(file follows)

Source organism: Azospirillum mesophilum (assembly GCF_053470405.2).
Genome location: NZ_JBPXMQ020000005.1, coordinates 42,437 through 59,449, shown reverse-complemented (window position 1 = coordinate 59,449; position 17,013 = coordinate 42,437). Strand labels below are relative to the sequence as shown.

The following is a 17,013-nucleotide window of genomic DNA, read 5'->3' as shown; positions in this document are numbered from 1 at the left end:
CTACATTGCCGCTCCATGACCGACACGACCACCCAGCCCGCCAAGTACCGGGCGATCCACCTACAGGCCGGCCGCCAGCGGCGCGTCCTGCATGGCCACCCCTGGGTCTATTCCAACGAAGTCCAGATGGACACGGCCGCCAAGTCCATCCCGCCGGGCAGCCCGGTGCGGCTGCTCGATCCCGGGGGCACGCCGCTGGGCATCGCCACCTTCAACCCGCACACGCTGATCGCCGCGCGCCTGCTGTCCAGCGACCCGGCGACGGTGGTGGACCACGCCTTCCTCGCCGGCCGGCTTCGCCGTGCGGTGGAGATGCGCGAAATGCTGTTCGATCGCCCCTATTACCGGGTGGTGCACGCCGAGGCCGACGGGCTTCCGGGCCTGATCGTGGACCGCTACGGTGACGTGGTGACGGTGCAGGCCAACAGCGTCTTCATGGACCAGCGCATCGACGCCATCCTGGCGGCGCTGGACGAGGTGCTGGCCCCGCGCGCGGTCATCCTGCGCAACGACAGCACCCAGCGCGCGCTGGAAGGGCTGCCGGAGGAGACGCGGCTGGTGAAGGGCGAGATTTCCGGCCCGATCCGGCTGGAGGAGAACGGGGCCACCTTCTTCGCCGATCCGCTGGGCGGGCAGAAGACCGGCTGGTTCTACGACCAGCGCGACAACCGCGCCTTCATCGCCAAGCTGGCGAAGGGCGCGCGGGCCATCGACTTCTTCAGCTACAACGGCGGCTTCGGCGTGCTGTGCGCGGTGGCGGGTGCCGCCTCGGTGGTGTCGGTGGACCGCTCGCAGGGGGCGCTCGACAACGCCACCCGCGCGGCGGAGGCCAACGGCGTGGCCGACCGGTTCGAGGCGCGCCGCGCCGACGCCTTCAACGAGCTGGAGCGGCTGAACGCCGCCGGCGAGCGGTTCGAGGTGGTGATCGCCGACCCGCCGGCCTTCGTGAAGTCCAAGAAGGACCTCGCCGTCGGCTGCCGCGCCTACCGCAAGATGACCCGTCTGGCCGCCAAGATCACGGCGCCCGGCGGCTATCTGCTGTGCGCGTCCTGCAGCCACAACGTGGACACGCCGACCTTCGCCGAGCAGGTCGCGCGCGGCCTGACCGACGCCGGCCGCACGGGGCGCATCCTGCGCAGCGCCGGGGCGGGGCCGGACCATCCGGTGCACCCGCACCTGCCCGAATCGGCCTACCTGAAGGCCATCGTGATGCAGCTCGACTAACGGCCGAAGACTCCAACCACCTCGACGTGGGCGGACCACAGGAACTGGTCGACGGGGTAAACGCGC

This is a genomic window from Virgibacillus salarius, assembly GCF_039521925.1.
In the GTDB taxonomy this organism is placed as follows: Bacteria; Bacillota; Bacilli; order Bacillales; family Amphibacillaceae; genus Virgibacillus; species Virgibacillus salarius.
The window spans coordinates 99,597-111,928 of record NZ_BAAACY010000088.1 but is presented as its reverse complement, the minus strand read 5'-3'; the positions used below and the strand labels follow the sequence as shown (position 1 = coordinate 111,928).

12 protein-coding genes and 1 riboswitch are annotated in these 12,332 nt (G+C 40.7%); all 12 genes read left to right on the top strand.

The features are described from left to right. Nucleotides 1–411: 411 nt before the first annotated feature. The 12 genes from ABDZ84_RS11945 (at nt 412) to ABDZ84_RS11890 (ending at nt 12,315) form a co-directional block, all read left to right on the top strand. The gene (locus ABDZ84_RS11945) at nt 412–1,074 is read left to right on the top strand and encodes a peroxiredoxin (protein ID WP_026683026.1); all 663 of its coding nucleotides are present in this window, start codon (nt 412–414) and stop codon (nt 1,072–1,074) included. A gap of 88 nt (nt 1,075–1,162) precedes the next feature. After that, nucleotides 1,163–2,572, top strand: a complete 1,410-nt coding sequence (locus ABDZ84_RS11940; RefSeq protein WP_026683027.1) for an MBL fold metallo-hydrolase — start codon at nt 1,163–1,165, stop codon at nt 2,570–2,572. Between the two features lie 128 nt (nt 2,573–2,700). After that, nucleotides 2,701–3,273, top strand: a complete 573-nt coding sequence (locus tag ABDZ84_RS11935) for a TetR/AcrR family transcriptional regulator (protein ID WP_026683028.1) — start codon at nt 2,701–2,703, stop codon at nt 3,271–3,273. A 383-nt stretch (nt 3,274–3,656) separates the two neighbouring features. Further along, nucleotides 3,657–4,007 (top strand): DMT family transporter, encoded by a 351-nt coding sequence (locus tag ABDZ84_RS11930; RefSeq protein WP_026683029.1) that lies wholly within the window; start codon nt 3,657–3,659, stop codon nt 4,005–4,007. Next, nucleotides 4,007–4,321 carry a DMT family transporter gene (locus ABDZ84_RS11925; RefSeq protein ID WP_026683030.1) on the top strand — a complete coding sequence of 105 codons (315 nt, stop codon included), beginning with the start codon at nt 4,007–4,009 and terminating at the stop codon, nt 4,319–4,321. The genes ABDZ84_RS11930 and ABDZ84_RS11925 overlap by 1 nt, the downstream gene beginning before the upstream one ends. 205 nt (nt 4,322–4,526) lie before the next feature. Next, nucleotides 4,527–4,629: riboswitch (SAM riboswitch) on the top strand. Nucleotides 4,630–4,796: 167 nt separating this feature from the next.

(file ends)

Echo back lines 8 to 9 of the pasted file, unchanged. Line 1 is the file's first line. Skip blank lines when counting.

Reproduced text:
12 protein-coding genes and 1 riboswitch are annotated in these 12,332 nt (G+C 40.7%); all 12 genes read left to right on the top strand.

The features are described from left to right. Nucleotides 1–411: 411 nt before the first annotated feature. The 12 genes from ABDZ84_RS11945 (at nt 412) to ABDZ84_RS11890 (ending at nt 12,315) form a co-directional block, all read left to right on the top strand. The gene (locus ABDZ84_RS11945) at nt 412–1,074 is read left to right on the top strand and encodes a peroxiredoxin (protein ID WP_026683026.1); all 663 of its coding nucleotides are present in this window, start codon (nt 412–414) and stop codon (nt 1,072–1,074) included. A gap of 88 nt (nt 1,075–1,162) precedes the next feature. After that, nucleotides 1,163–2,572, top strand: a complete 1,410-nt coding sequence (locus ABDZ84_RS11940; RefSeq protein WP_026683027.1) for an MBL fold metallo-hydrolase — start codon at nt 1,163–1,165, stop codon at nt 2,570–2,572. Between the two features lie 128 nt (nt 2,573–2,700). After that, nucleotides 2,701–3,273, top strand: a complete 573-nt coding sequence (locus tag ABDZ84_RS11935) for a TetR/AcrR family transcriptional regulator (protein ID WP_026683028.1) — start codon at nt 2,701–2,703, stop codon at nt 3,271–3,273. A 383-nt stretch (nt 3,274–3,656) separates the two neighbouring features. Further along, nucleotides 3,657–4,007 (top strand): DMT family transporter, encoded by a 351-nt coding sequence (locus tag ABDZ84_RS11930; RefSeq protein WP_026683029.1) that lies wholly within the window; start codon nt 3,657–3,659, stop codon nt 4,005–4,007. Next, nucleotides 4,007–4,321 carry a DMT family transporter gene (locus ABDZ84_RS11925; RefSeq protein ID WP_026683030.1) on the top strand — a complete coding sequence of 105 codons (315 nt, stop codon included), beginning with the start codon at nt 4,007–4,009 and terminating at the stop codon, nt 4,319–4,321. The genes ABDZ84_RS11930 and ABDZ84_RS11925 overlap by 1 nt, the downstream gene beginning before the upstream one ends. 205 nt (nt 4,322–4,526) lie before the next feature. Next, nucleotides 4,527–4,629: riboswitch (SAM riboswitch) on the top strand. Nucleotides 4,630–4,796: 167 nt separating this feature from the next.